• Contempt of Court (Score:5, Insightful)

    by bsDaemon (87307) on Monday July 11, 2011 @12:52PM (#36722304)

    I hope the defendant doesn't give in. Personally, I'd rather sit in jail on contempt of court charges than go to big boy prison for whatever the state were investigating me for. At least with the contempt of court charges, I run the chance of becoming a cause celeb for standing up for principles, which is way better than being convicted of a crime.

    I got into an argument about this very case with my (non-American) girlfriend the other day. She honestly doesn't get the fifth amendment and assumes that anyone who invokes it is basically admitting guilt, which isn't the case. She's from central America. You would think that people down in that part of the world would have some recent memory of unjust laws. Just because something is the law, doesn't make it right, and it is better for all of us that we keep the fifth amendment intact for cases when the law is not just than to violate it just so that someone can get convicted of fraud, murder or anything else.

  • by Znork (31774) on Monday July 11, 2011 @12:54PM (#36722340)

    According to TFA, yes, you can be obliged to hand over the key.

    With regards to encryption it's an old problem that's solved by using multiple pass keys; the one you hand over decrypts something reasonably embarrassing like your tranny porn collection, while the real key decrypts the actual material you want to hide.

    So trying to force people into divulging encryption keys is just asinine; it will merely lead to widespread adoption of readily available methods to defeat it while failing to accomplish the desired goal.

  • by zill (1690130) on Monday July 11, 2011 @01:06PM (#36722574)
    A little known fact about encryption is that it's impossible to prove which password is "correct" unless checksums are used. For example, ASE-256 uses a key length of 256 bits, which means there are 2^256 or 1.15792089×10^77 possible keys. Given any encrypted file, there are 1.15792089×10^77 ways of decrypting it. Depending on the password, it might come out as the complete works William Shakespeare, child pornography, complete gibberish, or your original files. As long as checksums are not embedded in the encryption system, it's impossible to prove that you provided a "wrong" password.

    If suspected evidence is locked in safe, the suspect can be forced to divulge the combination of the safe. This is not violation of the 5th amendment because it is the contents of the safe that is incriminatory; there is nothing discriminating about the combination of the safe itself. Whether you divulge the combination of not, the contents of the safe and whether it is incriminating evidence or not, does not change.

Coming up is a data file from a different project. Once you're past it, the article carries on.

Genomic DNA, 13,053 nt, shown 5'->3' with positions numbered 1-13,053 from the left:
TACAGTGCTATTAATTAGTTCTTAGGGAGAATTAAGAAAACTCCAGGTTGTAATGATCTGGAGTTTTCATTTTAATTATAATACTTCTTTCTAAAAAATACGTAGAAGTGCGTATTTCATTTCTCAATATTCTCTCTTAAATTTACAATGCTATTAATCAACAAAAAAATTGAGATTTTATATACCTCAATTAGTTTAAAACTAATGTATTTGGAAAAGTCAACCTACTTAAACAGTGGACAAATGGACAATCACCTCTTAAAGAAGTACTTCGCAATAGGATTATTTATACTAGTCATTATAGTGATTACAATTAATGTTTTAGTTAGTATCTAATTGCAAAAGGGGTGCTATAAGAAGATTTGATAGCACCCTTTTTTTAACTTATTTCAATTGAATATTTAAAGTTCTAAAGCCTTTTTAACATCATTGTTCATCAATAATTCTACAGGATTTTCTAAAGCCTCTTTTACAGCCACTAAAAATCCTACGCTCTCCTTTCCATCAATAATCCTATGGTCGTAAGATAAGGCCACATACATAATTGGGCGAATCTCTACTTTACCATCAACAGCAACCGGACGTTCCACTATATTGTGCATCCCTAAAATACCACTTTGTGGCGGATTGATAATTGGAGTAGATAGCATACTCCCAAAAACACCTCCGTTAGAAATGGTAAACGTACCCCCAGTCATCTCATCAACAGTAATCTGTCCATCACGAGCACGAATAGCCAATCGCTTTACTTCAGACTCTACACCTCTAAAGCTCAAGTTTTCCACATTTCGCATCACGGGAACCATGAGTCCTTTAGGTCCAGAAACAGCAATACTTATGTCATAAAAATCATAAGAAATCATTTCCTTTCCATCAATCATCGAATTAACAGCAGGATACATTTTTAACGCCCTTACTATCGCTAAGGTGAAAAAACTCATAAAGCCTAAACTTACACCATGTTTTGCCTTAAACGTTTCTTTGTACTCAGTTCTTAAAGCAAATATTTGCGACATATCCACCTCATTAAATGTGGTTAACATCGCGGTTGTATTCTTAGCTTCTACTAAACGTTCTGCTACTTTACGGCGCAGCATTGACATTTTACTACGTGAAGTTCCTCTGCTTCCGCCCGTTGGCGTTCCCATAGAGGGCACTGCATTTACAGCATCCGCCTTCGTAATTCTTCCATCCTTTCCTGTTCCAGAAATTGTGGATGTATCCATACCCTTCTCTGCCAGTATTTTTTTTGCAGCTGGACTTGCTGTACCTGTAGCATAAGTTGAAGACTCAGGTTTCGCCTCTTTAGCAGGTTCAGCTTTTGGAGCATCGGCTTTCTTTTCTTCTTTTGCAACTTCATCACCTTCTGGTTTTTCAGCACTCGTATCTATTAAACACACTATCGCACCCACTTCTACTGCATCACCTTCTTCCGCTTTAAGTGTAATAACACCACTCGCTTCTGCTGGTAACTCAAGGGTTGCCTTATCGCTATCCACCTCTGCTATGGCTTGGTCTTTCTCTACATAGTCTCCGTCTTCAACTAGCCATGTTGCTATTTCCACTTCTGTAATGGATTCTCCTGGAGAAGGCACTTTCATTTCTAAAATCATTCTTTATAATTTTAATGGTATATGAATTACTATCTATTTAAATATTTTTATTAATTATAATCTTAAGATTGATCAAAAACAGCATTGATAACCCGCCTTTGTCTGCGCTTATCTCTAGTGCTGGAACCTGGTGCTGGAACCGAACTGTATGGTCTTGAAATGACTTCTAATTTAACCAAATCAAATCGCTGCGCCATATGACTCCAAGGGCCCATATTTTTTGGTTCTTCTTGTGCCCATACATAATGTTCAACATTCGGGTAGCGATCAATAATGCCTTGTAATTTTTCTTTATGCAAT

However the situation is completely different with encryption. Depending on which key you provide, the outcome of the decryption could be literally anything, as demonstrated above. The password itself, then, becomes the incriminating evidence, which is why passwords should fall under the protection of the 5th amendment.

    Digital encryption is still a relatively new technology so I don't blame the judges and lawmakers for not understanding this. Hopefully these technically incorrect key disclosure laws will be repealed.
  • by element-o.p. (939033) on Monday July 11, 2011 @01:24PM (#36722968) Homepage

    ...and yes, once he had a warrant he could compel you to type in your password, in the same way he could compel you to open your safe.

    Well...that's still to be determined by the courts.

  • by s73v3r (963317) <> on Monday July 11, 2011 @01:31PM (#36723130)

    The Fifth Amendment wouldn't stop you from the contents of a safe for which a search warrant was obtained, so I don't see why it would be any different for an encrypted drive.

    Remember, you're not being asked to incriminate yourself. You're being asked to produce an unencrypted version of a drive that is already known to exist, just like you would be asked to provide the contents of a safe that is known to exist. How you actually go about doing this (letting the DOJ crack open the safe, or giving them the password) is irrelevant.

  • by VGPowerlord (621254) on Monday July 11, 2011 @01:33PM (#36723162)

    In addition to what anyGould said, pleading the fifth will likely be used against you in court.

    I probably don't need to mention that pleading the fifth makes you look guilty as hell.

Karl's version of Parkinson's Law: Work expands to exceed the time alloted it.